au BOX: KDDI, Motorola and Opera intro new multimedia terminal in Japan


Yesterday KDDI, one of Japan’s many telecommunications powerhouses, held a press conference in Tokyo to present the so-called “au BOX” to the general public for the first time. “au” is KDDI’s cell phone brand and the reason why the company can call itself Japan’s second biggest cell phone carrier.
Based on the Motorola VIP1830 IP, the au BOX is an integrated set top box that is supposed to bridge the gap between three different pieces of hardware: TV sets, PCs and mobile phones. Users are able to enjoy music and video material downloaded via their TVs on their au mobile phones. The main selling point: There is no PC needed. In fact KDDI stated that its main target group is PC-averse Japanese people aged between 10 and 39.

Subscribers can browse the web on their TV sets as well as on their handsets with Opera Devices 9. In addition to playing music CDs (or music downloaded from the web), the au BOX also doubles as a DVD player. Music CDs can be ripped and transferred to mobile phones afterwards (or some of Sony’s Walkman models) via USB.
The Linux-based au BOX features 1 GB of memory (200 MB for music), stereo speakers, a LAN interface, 2 USB ports, an AV connection etc.  KDDI said they will showcase the device at next week’s CEATEC exhibition.
The box will be made available on November 1st. Pricing: 315 Yen (3 USD / 2 Euros) per month for subscribers of au or the so-called “Hikari one TV service” (a video-on-demand service). Users can access au’s own “mora for LISMO” service to download music and the “LISMO Video Store” to save themselves the trip to the next video rental store. All fees can be paid via the cell phone bill using au’s “matomete au shiharai” (all-in-one payment) system.
This seems to be a pretty cool example for tech convergence, but too bad it’s Japan-only.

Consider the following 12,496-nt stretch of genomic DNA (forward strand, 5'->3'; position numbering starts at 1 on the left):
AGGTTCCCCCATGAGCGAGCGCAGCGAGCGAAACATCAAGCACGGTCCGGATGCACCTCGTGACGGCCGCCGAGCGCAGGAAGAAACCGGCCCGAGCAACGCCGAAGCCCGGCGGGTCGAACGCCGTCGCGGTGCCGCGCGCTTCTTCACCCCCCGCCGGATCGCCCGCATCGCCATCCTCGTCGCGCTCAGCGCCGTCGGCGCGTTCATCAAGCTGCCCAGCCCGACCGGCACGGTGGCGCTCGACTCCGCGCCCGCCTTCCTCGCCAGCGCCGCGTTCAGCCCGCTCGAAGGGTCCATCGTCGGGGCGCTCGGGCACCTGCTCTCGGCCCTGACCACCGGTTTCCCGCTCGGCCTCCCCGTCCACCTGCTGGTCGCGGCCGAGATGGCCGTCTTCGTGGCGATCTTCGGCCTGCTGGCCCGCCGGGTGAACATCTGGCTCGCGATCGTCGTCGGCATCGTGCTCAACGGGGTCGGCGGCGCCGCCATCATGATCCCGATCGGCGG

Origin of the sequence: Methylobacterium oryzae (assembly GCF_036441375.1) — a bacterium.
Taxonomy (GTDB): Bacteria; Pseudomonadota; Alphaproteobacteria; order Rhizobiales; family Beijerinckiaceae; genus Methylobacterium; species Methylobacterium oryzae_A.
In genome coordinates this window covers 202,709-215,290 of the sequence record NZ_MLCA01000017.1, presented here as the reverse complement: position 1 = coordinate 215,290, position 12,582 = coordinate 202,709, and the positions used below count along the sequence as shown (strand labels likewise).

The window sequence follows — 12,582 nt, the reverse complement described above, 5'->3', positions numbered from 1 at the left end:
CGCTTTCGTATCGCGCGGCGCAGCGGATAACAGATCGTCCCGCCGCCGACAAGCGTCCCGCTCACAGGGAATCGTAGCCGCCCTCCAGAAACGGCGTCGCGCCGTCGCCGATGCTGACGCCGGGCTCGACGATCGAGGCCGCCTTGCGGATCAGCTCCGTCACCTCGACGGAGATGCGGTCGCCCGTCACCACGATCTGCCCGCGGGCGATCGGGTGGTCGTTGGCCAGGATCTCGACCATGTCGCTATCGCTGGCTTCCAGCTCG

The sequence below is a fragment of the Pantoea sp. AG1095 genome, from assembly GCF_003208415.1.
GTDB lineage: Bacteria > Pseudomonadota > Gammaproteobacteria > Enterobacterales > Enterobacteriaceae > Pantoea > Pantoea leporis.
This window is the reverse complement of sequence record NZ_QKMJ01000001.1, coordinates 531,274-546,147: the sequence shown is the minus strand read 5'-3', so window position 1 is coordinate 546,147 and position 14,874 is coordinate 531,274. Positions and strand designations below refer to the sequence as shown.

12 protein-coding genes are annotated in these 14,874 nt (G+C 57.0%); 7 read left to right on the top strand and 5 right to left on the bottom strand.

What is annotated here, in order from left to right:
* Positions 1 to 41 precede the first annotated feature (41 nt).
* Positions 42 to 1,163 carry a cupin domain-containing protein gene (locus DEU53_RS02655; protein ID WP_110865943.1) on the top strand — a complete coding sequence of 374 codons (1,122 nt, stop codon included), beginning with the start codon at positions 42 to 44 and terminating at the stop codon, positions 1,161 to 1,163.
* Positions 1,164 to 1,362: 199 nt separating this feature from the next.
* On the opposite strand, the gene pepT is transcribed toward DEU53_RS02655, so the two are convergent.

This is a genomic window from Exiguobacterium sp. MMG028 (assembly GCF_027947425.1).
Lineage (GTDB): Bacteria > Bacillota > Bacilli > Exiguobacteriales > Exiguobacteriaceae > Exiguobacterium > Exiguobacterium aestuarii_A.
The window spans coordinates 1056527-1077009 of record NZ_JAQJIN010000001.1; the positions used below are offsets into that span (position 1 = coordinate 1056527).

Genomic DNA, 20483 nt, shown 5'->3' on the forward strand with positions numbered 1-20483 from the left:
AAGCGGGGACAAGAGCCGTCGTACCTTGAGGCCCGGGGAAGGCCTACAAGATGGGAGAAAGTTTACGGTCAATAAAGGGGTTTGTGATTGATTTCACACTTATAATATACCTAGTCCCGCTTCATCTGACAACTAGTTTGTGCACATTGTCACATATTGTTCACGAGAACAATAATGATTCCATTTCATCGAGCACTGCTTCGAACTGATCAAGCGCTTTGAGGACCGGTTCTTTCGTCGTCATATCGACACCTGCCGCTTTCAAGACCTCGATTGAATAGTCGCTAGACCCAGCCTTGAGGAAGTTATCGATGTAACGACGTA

1 comment

  1. “its main target group is PC-averse Japanese people aged between 10 and 39” … Considering that you need FTTH to get the device in the first place, I don’t think there are many people with high-speed fiber in their homes, but without a PC. Especially in the 10 and 39 age group. At 315 Yen/months, it is much more likely that users get the box _in addition_ to a PC.
    I’m also not convinced by the title selection in their video service. 5000 titles, that’s one wall in a video rental store. Laughable. And it’s not on demand, but streamed in 30 channels.
    Plus, who would ever download music to a device with a meager 200 MB storage? And lock-in to 64kB compression. And abysmal integrated speakers instead of a high-quality audio out? Judging by their video selection, the music store won’t be much better.
    Plus, Internet on the TV? That idea was already dead 1998. It even looks like you can’t connect a keyboard. So much for doing mixi on the sofa.
    All in all, there is nothing in the box that you can’t do with a laptop and a few extra cables. It may find its customers as a cheap rental DVD player. The rest suffers from the same problems like all of these boxes:
    – vendor lock-in with the services: Does it play songs from i-Tunes?
    – lack of storage
    – cheap hardware
    It’s nice that mobile service providers realized that they need to push interoperability to stay competitive, but instead of throwing tons of money towards inferior locked-in services, increase usability of their devices!
    For example, any digital camera I buy has a USB cable so I can load the photos to my PC. Try the same on a cell phone! It’s a connector nightmare! And on a cell phone, USB is needed even more, to upload mp3s, to use it as a modem… Making it easy for me to use a cell phone as a modem might even generate revenue for the telco, and even in their main business (connection fees, in case they didn’t remember…)

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